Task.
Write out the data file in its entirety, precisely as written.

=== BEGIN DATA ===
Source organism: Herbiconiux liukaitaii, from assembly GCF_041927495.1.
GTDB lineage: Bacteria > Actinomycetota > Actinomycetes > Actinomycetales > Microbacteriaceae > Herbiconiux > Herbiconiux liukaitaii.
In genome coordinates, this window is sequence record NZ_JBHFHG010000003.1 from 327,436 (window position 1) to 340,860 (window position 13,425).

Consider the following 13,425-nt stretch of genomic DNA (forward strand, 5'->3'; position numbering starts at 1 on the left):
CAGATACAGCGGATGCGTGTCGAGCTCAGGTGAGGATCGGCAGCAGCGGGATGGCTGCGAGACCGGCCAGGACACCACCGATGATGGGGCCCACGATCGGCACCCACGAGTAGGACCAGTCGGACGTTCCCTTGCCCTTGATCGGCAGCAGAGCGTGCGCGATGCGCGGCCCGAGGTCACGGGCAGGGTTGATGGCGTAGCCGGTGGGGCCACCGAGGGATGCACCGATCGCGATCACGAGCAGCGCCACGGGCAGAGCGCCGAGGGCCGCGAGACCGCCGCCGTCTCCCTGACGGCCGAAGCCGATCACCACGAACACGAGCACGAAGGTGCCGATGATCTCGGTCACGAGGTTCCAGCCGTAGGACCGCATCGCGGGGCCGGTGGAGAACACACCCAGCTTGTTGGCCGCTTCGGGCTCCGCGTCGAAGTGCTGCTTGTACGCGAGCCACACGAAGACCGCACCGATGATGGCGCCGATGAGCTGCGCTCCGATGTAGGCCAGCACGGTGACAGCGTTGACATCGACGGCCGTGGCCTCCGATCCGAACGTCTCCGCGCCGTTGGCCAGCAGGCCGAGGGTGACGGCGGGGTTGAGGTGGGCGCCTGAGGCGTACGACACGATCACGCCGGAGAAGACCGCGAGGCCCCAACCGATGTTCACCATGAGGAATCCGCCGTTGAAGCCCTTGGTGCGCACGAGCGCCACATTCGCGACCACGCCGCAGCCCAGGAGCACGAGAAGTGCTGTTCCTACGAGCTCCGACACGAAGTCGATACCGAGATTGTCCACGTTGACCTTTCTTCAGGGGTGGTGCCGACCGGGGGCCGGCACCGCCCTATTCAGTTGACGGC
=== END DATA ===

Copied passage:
Source organism: Herbiconiux liukaitaii, from assembly GCF_041927495.1.
GTDB lineage: Bacteria > Actinomycetota > Actinomycetes > Actinomycetales > Microbacteriaceae > Herbiconiux > Herbiconiux liukaitaii.
In genome coordinates, this window is sequence record NZ_JBHFHG010000003.1 from 327,436 (window position 1) to 340,860 (window position 13,425).

Consider the following 13,425-nt stretch of genomic DNA (forward strand, 5'->3'; position numbering starts at 1 on the left):
CAGATACAGCGGATGCGTGTCGAGCTCAGGTGAGGATCGGCAGCAGCGGGATGGCTGCGAGACCGGCCAGGACACCACCGATGATGGGGCCCACGATCGGCACCCACGAGTAGGACCAGTCGGACGTTCCCTTGCCCTTGATCGGCAGCAGAGCGTGCGCGATGCGCGGCCCGAGGTCACGGGCAGGGTTGATGGCGTAGCCGGTGGGGCCACCGAGGGATGCACCGATCGCGATCACGAGCAGCGCCACGGGCAGAGCGCCGAGGGCCGCGAGACCGCCGCCGTCTCCCTGACGGCCGAAGCCGATCACCACGAACACGAGCACGAAGGTGCCGATGATCTCGGTCACGAGGTTCCAGCCGTAGGACCGCATCGCGGGGCCGGTGGAGAACACACCCAGCTTGTTGGCCGCTTCGGGCTCCGCGTCGAAGTGCTGCTTGTACGCGAGCCACACGAAGACCGCACCGATGATGGCGCCGATGAGCTGCGCTCCGATGTAGGCCAGCACGGTGACAGCGTTGACATCGACGGCCGTGGCCTCCGATCCGAACGTCTCCGCGCCGTTGGCCAGCAGGCCGAGGGTGACGGCGGGGTTGAGGTGGGCGCCTGAGGCGTACGACACGATCACGCCGGAGAAGACCGCGAGGCCCCAACCGATGTTCACCATGAGGAATCCGCCGTTGAAGCCCTTGGTGCGCACGAGCGCCACATTCGCGACCACGCCGCAGCCCAGGAGCACGAGAAGTGCTGTTCCTACGAGCTCCGACACGAAGTCGATACCGAGATTGTCCACGTTGACCTTTCTTCAGGGGTGGTGCCGACCGGGGGCCGGCACCGCCCTATTCAGTTGACGGC